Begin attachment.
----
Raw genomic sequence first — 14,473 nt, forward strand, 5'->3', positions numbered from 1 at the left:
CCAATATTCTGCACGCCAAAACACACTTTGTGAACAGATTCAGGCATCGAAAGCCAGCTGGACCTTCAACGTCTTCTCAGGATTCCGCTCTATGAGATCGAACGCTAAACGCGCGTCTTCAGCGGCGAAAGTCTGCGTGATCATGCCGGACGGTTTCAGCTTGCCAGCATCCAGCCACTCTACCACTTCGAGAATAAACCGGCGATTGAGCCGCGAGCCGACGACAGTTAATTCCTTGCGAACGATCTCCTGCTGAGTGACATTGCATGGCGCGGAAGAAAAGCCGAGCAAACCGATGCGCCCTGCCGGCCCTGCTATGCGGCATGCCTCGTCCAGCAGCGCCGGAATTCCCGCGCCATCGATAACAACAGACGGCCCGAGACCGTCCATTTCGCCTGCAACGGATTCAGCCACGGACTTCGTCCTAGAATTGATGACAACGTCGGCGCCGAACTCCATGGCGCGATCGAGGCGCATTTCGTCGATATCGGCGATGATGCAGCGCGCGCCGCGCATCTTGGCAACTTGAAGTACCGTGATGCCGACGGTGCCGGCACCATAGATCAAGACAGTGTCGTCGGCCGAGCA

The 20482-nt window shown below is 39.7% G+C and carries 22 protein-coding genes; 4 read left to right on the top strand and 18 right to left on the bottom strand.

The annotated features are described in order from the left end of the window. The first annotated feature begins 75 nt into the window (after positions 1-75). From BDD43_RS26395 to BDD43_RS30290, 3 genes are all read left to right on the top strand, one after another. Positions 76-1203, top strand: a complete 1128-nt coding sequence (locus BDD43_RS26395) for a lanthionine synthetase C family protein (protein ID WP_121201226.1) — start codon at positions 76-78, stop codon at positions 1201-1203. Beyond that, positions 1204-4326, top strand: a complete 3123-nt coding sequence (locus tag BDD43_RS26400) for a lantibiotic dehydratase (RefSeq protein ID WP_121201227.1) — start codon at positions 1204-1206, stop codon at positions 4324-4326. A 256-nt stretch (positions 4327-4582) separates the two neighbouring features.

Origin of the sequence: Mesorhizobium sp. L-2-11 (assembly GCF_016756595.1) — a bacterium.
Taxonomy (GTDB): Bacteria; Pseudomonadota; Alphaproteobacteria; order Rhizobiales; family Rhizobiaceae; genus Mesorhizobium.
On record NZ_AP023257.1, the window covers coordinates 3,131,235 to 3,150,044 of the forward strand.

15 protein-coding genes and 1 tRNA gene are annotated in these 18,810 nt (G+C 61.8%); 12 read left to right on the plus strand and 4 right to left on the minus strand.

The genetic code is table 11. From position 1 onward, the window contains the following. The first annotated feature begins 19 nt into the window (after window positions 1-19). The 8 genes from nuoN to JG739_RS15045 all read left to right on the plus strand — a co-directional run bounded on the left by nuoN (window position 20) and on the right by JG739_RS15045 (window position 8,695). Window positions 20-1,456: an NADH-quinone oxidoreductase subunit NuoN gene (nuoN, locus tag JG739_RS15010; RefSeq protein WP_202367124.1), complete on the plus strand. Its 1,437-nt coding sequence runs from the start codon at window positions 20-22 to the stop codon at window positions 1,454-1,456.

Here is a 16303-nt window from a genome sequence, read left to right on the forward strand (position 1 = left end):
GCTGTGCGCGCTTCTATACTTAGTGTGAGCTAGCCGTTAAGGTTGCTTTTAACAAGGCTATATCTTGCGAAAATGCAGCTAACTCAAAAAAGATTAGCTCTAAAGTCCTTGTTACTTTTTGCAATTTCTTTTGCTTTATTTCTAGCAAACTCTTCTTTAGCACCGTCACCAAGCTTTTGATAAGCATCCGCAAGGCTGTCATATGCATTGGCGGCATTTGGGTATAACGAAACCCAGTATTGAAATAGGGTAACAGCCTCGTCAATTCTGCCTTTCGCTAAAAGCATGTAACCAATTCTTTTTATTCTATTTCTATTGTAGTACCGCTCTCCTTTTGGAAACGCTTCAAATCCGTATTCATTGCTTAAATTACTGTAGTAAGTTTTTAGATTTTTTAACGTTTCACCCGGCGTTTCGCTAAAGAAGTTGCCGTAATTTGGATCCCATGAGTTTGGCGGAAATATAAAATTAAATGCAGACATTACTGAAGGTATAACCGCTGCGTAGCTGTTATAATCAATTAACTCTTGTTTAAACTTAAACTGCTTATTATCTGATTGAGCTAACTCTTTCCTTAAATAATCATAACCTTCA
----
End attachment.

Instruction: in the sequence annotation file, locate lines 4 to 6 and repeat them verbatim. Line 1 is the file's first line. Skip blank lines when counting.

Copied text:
The annotated features are described in order from the left end of the window. The first annotated feature begins 75 nt into the window (after positions 1-75). From BDD43_RS26395 to BDD43_RS30290, 3 genes are all read left to right on the top strand, one after another. Positions 76-1203, top strand: a complete 1128-nt coding sequence (locus BDD43_RS26395) for a lanthionine synthetase C family protein (protein ID WP_121201226.1) — start codon at positions 76-78, stop codon at positions 1201-1203. Beyond that, positions 1204-4326, top strand: a complete 3123-nt coding sequence (locus tag BDD43_RS26400) for a lantibiotic dehydratase (RefSeq protein ID WP_121201227.1) — start codon at positions 1204-1206, stop codon at positions 4324-4326. A 256-nt stretch (positions 4327-4582) separates the two neighbouring features.

Origin of the sequence: Mesorhizobium sp. L-2-11 (assembly GCF_016756595.1) — a bacterium.
Taxonomy (GTDB): Bacteria; Pseudomonadota; Alphaproteobacteria; order Rhizobiales; family Rhizobiaceae; genus Mesorhizobium.